Gasket Studios produces ‘The Oystercatcher Catcher,’ a stylized 3D-animated sponsor reel written and directed by Alex Boatman for the 16th Annual Provincetown Film Festival.
Minneapolis – Gasket Studios, a design, animation and VFX company, recently produced a stylized 3D-animated sponsor reel for the 16th Annual Provincetown Film Festival (PIFF). Written and directed by Alex Boatman, “The Oystercatcher Catcher,” was inspired by the film noir theme of this year’s festival, and Pecker, the official PFF mascot. The delightful animated story reveals that Pecker is no ordinary fedora-wearing private-eye. He is actually a thief.
“Gasket took this year's sponsor reel to imaginative new heights,” says Andrew Peterson, PIFF Director of Programming. “Not only does it embody the caliber of creativity and storytelling our festival celebrates, but also it's a cleverly fun ode to this year's film noir theme, which we chose to honor the late Evan Lawson, former President of the Provincetown Film Society Board of Directors, who was a huge fan of the genre.”
“The client directive was specific about staying true to the original Pecker illustration in the festival promotions, as well as portraying his irreverent personality,” remarks Boatman. “Otherwise, they were very open to our ideas and encouraging with their feedback, which allowed us to focus our time on refining the artistic whole of the film.”
Boatman first researched the tradition of film noir – vintage and modern – to create a reference library of images and videos for inspiration. After exploring common themes like jealousy, adultery and betrayal, she settled on the genre's most iconic and powerful storytelling device: the detective.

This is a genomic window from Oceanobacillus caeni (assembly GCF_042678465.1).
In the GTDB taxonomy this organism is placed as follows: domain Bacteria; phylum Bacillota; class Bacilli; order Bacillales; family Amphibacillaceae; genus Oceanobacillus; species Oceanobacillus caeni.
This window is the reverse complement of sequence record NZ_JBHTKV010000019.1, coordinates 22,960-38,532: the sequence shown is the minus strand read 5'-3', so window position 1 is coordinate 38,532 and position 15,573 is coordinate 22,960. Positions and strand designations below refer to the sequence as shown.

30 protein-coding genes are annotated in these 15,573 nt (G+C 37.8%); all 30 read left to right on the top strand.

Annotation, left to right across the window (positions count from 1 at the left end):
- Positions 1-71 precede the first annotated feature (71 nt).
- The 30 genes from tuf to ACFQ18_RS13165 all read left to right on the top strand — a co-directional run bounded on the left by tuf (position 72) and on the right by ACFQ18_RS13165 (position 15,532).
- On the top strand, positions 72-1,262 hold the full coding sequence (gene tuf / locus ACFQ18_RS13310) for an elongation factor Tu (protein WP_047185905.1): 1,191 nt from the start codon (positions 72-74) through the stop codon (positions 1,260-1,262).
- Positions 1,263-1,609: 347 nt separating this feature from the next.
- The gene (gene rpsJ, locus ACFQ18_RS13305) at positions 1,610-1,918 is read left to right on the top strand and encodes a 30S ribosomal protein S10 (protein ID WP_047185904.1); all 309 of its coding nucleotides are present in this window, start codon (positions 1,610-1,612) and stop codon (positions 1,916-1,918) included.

Aspiring to translate the instantly recognizable aesthetics of film noir though animation, she imagined a painterly 3D world. A restrained color palette, which was desaturated to virtually black and white, maintains the film's vintage look. Heightening the mystery and atmosphere, Gasket employed digital lighting and shadows to create fog, mist, street and sign lighting. Feather-textured vignettes enhance the dark, grungy mood of the story's bird-infested world.
The models for the characters and cars were designed with exaggerated features and rendered in a hybrid cartoon style to look graphic and align with the aesthetic Boatman envisioned. After executing the animations fairly quickly, she says a majority of the production, working closely with Technical Director Justin Greiner and Look Artist Tiffany Borchardt, was spent on matte-painting backgrounds and texturing 3D elements for a consistent hand-crafted quality.
“We knew we wanted to do this piece in 3D from the start, so embarking on the project was a matter of establishing a style,” explains Boatman. “While it took a bit of trial and error to achieve, we were able to arrive at a unique look that is gritty and real, yet strangely beautiful.”
“Overcoming the technical restrictions of the animation techniques we explored was one of the most rewarding aspects of this project,” adds Borchardt. “We don't normally get the opportunity to create matte-painted backgrounds due to time constraints, so we had a lot of fun working by hand. The end result is beautiful and totally worth it.”
Making "The Oystercatcher Catcher" more locally relevant, Gasket incorporated real-world references to Provincetown, including landmarks such as Seamen’s Bank, Lobster Pot, Commercial Street, Pilgrim’s Monument, and Long Point.
BWN provided the music and sound design, which Boatman says brought a whole new level of grit and realism to the film.
“Most of our commercial projects almost entirely revolve around the quality and style of the animation,” Boatman concludes. “This piece was a welcome departure because we were able to make the story the main focus while letting different visuals elements and the music enhance it.”